In the American comic book scene, superheroes are synonymous with the medium, which has been a point of contention for many. Over the past few months we’ve posted a couple pieces circling around the issue like “Why I Want to Pour Gasoline on Corporate Comics” and “A Call for New Comics” that inspired a lot of debate, so we thought we’d take superheroes head-on.
After you read a few different takes on the topic from Comics Bulletin staffers and a few comics pros, jump in the comments section and let us know what YOU think.
DYLAN B. TANO (Comics Bulletin):
This is a surprisingly personal question for me. I have to begin answering this question by asking another; would I be where I am today if it wasn’t for superheroes?
I grew up without much guidance. My dad was always at work or with my half-brother and my mother wasn’t all there in the head. The neighborhood I grew up in was something out of a crime show. Gunshots at night, cars stolen out of driveways and a burgeoning gang community — a watered-down version of the Narrows from Batman Begins. Don’t get me wrong, I had a few safe havens. One of them, my Nana’s house, is where I was first introduced to Adam West’s Batman and Burt Ward’s Robin. Those two over-the-top heroes with their Bat Shark Repellent and “Holy-Newton’s Law of Physics, Batman!” goofs and one-liners sparked the imagination of five-year-old me to new heights. I spent the rest of my childhood with a blanket safety pinned around my neck foiling the plots of an imaginary Riddler. It wasn’t long after that my childhood would be filled with spiderwebs and eye beams. My first foray into the world of caped crusaders wasn’t through the normal medium of comic books, but through the magic of television. Adam West turned into the X-Men cartoon to the Spider-Man cartoon and Batman: The Animated Series.
I didn’t always have access to these shows and during the days and weeks I would spend away from my haven and these costumed heroes that lit my imagination I would dive into the few action figures I had. In my mind there was no continuity to think of; if Batman, Spider-Man and the Hulk wanted to team up against some bad guys I was free to do so. Superheroes have always been my escape from the world around me. When my parents were arguing (which was often) or when my brother saw fit to torment me (almost as often as the arguing) I would go hide in the backyard, first with my action figures, and once I was a little older; issues of comic books that I’d find at Martin’s Newstand down the street. The first issue I bought for myself was one of those ’90s reprints with the raised holofoil covers. It was Spider-Man vs. The Lizard. I couldn’t tell you the number to save my life, but I read that comic cover to cover until I lost count. Even now the image of Spider-Man clinging to the roof of the sewer looking down at The Lizard is burned into my brain.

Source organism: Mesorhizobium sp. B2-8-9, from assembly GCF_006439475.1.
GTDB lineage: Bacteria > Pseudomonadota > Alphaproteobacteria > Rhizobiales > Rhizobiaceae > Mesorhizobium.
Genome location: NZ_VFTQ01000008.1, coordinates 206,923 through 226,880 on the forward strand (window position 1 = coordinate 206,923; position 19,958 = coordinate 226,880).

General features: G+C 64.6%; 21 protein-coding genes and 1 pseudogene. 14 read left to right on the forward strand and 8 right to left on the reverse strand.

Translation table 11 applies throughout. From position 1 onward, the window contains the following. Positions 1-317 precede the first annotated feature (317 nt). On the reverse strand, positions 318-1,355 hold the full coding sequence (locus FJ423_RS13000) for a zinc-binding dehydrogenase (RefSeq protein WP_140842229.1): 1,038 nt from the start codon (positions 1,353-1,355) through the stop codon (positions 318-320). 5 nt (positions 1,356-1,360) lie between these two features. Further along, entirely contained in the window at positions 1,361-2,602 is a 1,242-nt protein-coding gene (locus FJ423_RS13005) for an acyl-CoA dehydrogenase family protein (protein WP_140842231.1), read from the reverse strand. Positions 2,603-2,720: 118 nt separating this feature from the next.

In the colorful pages of comic books I found solace, people like myself who didn’t ask for these things to happen to them, but were determined to do great things with what they were given. They kept me off the street, out of the gangs and out of trouble. Thanks to these costumed heroes that my dad deemed ridiculous I understood that stealing gum from the local gas station was a bad idea. Sure it got me in trouble, I was kicked off the bus for getting in a fight with a bully but I was building character without even realizing it.
That is the thing about kids mimicking superheroes. They don’t always realize that they are learning to be the good guy. Superheroes taught me the value of self sacrifice and what it means to really means to overcome tragedy to make something out of it. I fully believe that if it wasn’t for superhero comic books I would not be where I am today; and I don’t mean just writing for Comics Bulletin. I would probably be dead in a ditch in a drug deal gone wrong. My early life was spent on the razor edge between another failed story and crawling along spiderwebs and stalking the bad guys silently through Gotham. I was the rage filled green monster and a man with eye beams. As long as kids are growing up in shitty situations with parents that don’t care enough to spend time with their kids, or kids grow up in poverty and in filth; then superheroes are needed. They’re more than just men and women in tights, they’re heroes to kids who desperately need them.